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Feline Chronic Care



Like humans, cats are subject to a number of medical conditions that tend to become more frequent with age.  These include resolvable issues such as common dental problems and overweight, yet also include a number of degenerative conditions that, while treatable, nonetheless cannot be cured.

Dental issues are perhaps the most common condition seen, with as many as 75% of all cats requiring veterinary intervention by the time the cat is 3 years old.  This results from cats not “brushing and flossing” which often leads to Gingivitis that can progress into Periodontitis.

Common chronic conditions from which there is no return include Diabetes and Hyperthyroidism.  These require daily administration of medications for the cat to continue living a quality life.  Chronic Renal Failure is, as the name implies, a progressively degenerative condition, which can last for months or even years but will ultimately be fatal.

In this session of Feline-Human Relations 101, we will discuss in more detail the five above mentioned chronic medical conditions.  We will emphasize preventive measures that can be taken to reduce the incidence, including risk factors like obesity and carbohydrate intake.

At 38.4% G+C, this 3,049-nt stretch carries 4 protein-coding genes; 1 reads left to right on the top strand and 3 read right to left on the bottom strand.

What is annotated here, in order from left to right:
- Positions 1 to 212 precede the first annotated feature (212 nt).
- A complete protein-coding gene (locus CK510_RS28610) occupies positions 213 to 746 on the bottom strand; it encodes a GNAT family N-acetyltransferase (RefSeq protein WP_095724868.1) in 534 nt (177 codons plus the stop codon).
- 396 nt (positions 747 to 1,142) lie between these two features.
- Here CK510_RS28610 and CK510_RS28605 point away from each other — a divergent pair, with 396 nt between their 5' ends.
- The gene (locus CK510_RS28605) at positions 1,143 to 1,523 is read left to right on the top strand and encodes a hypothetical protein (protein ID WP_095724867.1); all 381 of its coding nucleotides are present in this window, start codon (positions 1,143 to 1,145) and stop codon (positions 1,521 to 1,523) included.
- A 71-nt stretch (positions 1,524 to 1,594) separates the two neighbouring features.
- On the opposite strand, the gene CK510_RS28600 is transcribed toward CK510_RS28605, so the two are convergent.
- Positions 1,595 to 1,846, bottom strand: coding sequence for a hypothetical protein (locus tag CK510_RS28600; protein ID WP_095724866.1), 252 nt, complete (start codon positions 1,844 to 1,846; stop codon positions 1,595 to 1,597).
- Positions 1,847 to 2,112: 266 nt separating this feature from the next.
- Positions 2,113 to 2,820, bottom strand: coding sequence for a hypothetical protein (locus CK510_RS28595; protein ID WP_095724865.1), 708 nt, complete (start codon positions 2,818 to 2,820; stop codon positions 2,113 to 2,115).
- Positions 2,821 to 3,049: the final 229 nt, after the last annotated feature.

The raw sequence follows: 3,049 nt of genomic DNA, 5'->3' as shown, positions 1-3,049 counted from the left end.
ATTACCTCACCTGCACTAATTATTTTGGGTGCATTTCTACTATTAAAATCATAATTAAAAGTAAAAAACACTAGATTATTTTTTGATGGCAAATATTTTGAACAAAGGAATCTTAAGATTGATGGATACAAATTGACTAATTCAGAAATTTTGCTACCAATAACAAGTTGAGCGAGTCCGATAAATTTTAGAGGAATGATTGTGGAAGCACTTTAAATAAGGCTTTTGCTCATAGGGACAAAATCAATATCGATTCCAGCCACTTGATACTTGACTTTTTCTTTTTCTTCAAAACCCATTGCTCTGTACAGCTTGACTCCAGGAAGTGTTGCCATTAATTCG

During the second hour in accordance with our meeting format, time will be available to address any questions or situations related to cats that individuals are experiencing and have brought to this group for advice and, where possible, resolution.


PLEASE NOTE: Much of the information presented in Feline-Human Relations 101 is widely accepted and practiced throughout the feline rescue community. Other recommendations are derived from the experience and knowledge of the instructor. However, in neither case are guarantees stated or implied that these methods will work 100% of the time.


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  • Nadine

    We met knew people at today's meetup group. Dental care, Hyperthyroidism, Diabetes, kidney failure, and obesity, can all have disastrous, long term effects. I didn't know that putting a cat on a crash diet to lose weight could have a disastrous effect, putting their kidneys and pancreas at risk. I figured it's never good; didn't know exactly why. People do it all the time for themselves, but not good for cats.

    April 2, 2012

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